The Extended-Weight Coal Haul Road System, created by the Kentucky Legislature in 1986, consists of all roads which carry over 50,000 tons of coal in a calendar year. Trucks hauling coal on this system are authorized to exceed normal weight limits through the payment of an annual decal fee. A research study was initiated in July of 1992 to analyze the impacts of the extended-weight system.
Analyses in this report are based on the following: historical data on coal production and transportation: data from coal decal applications; interviews of legislators. transportation officials. coal company representatives. and coal trucking representatives: newspaper articles; vehicle classification data: analyses of pavement costs: pavement rideability data; and accident data.
Primary conclusions include: I) The extended-weight 5)'Stem has apparently been somewhat successful in accomplishing the objective of enhancing the competitiveness and economic viability of the Kentucky coal industry; 2) Overall accident rates did not increase as a result of implementation of the extended-weight system. but the fatal accident injury rates were significantly higher on the extended-weight system and for trucks operating with the coal decal; 3) Advance-warning flashers have been evaluated and recommended as a means of reducing intersection accidents involving heavy/coal trucks; 4) The coal-decal fee structure results in a net annual loss in Road Fund revenue of approximately S2 million; 5) Forty percent of revenue from decal fees are allocated to counties even though county-maintained roads comprise only eight percent of the extended-weight system; 6) Heavier weights of coal-decal trucks add approximately $9 million annually to the pavement overlay costs; 7) Road users throughout the state are subsidizing the movement of Kentucky coal by participating in the cost of maintaining and improving tile highway system; and 8) Possibly reflecting the increased funding of extended-weight roads., the rideability index. has risen to a level above the statewide average.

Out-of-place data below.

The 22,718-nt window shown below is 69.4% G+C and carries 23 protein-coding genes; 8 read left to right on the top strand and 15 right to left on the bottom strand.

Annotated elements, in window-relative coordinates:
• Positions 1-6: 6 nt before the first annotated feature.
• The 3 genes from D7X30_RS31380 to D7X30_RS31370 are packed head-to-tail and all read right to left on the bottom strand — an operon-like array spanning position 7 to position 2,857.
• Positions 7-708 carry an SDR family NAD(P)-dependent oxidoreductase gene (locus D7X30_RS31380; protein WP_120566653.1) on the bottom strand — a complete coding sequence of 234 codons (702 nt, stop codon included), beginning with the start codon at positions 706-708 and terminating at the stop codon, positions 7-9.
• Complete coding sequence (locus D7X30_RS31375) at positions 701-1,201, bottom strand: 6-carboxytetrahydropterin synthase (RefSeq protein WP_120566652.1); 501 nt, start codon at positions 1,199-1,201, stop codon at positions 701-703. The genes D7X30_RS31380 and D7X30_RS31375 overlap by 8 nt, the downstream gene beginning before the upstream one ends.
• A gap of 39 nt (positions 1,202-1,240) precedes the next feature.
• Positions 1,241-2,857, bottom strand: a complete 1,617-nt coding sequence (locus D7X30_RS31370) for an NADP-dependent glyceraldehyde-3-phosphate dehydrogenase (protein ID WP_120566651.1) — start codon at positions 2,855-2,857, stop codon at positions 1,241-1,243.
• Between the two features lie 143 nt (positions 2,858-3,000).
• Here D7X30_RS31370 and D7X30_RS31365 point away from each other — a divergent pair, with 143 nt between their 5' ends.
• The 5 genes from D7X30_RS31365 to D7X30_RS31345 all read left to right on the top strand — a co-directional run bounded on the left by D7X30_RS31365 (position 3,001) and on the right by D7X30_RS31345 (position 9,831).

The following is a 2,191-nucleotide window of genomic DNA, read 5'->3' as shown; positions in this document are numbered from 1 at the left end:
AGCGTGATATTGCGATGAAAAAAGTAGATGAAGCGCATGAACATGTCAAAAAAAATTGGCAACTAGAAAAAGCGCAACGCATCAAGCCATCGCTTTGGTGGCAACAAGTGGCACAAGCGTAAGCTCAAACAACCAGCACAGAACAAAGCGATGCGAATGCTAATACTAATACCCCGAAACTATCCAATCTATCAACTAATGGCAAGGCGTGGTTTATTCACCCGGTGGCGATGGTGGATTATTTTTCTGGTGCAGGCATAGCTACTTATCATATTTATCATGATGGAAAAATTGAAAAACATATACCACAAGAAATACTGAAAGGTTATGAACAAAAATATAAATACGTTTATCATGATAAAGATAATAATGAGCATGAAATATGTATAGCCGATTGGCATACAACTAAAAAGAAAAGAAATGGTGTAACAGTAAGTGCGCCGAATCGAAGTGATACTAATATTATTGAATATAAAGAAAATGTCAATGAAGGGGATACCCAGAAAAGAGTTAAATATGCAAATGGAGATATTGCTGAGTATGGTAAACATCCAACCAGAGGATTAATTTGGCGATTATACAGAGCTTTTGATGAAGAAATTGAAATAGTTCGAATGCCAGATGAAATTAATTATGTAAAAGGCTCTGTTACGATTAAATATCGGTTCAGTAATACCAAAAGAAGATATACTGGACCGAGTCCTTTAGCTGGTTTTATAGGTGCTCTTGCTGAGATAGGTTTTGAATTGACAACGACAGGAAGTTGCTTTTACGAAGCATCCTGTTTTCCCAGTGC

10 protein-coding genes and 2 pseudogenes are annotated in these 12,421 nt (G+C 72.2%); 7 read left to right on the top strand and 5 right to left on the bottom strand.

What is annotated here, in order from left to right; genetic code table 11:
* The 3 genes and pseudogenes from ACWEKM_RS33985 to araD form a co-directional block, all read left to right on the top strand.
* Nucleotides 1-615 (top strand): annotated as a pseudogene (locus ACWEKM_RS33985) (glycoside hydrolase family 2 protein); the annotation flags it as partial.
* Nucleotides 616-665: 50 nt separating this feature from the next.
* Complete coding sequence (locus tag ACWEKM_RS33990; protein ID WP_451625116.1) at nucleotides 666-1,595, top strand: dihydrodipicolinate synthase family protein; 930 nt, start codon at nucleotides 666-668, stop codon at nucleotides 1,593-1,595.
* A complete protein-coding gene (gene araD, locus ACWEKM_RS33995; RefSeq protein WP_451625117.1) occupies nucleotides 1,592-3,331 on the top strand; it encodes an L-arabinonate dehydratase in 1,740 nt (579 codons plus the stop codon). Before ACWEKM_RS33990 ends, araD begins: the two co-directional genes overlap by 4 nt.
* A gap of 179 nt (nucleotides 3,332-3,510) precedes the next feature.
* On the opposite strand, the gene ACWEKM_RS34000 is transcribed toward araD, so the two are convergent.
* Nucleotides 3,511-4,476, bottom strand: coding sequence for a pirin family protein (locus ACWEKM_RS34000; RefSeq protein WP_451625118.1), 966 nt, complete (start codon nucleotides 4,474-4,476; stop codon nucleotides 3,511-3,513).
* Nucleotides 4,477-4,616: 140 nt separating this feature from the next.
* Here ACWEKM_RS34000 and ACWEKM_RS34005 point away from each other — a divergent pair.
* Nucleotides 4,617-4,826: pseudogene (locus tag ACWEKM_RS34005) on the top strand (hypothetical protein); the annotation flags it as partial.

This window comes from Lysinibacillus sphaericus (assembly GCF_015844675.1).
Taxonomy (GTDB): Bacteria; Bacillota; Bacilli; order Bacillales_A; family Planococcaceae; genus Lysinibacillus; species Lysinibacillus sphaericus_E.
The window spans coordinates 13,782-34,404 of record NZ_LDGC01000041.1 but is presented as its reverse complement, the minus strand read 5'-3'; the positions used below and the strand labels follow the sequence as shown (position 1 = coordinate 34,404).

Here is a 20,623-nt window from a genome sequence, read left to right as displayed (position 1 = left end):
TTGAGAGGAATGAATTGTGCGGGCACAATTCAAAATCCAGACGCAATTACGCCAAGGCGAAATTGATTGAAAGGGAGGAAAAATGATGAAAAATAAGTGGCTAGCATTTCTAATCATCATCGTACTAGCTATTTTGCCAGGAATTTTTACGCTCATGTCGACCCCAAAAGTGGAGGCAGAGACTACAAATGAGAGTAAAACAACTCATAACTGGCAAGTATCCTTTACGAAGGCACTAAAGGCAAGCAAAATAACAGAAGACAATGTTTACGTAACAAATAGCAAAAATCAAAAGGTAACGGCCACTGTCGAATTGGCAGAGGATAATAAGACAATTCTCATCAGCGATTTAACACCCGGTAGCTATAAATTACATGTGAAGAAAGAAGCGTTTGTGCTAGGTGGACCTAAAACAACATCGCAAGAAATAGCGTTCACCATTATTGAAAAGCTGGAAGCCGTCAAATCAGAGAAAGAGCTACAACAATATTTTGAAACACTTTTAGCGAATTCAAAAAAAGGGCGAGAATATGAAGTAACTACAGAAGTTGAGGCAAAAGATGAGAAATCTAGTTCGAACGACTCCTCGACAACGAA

The primary recommendation was that the extended-weight system should evolve into a comprehensive trucking network. A "Resource and Commodity Highway System" was evaluated as a separate study and found to be a feasible and desirable means of providing a trucking highway network that is fully compatible with the dimensions and characteristics of large trucks.
Digital Object Identifier
Pigman, Jerry G.; Crabtree, Joseph D.; Agent, Kenneth R.; Graves, R. Clark; and Deacon, John A., "Impacts of the Extended-Weight Coal Haul Road System" (1995). Kentucky Transportation Center Research Report. 740.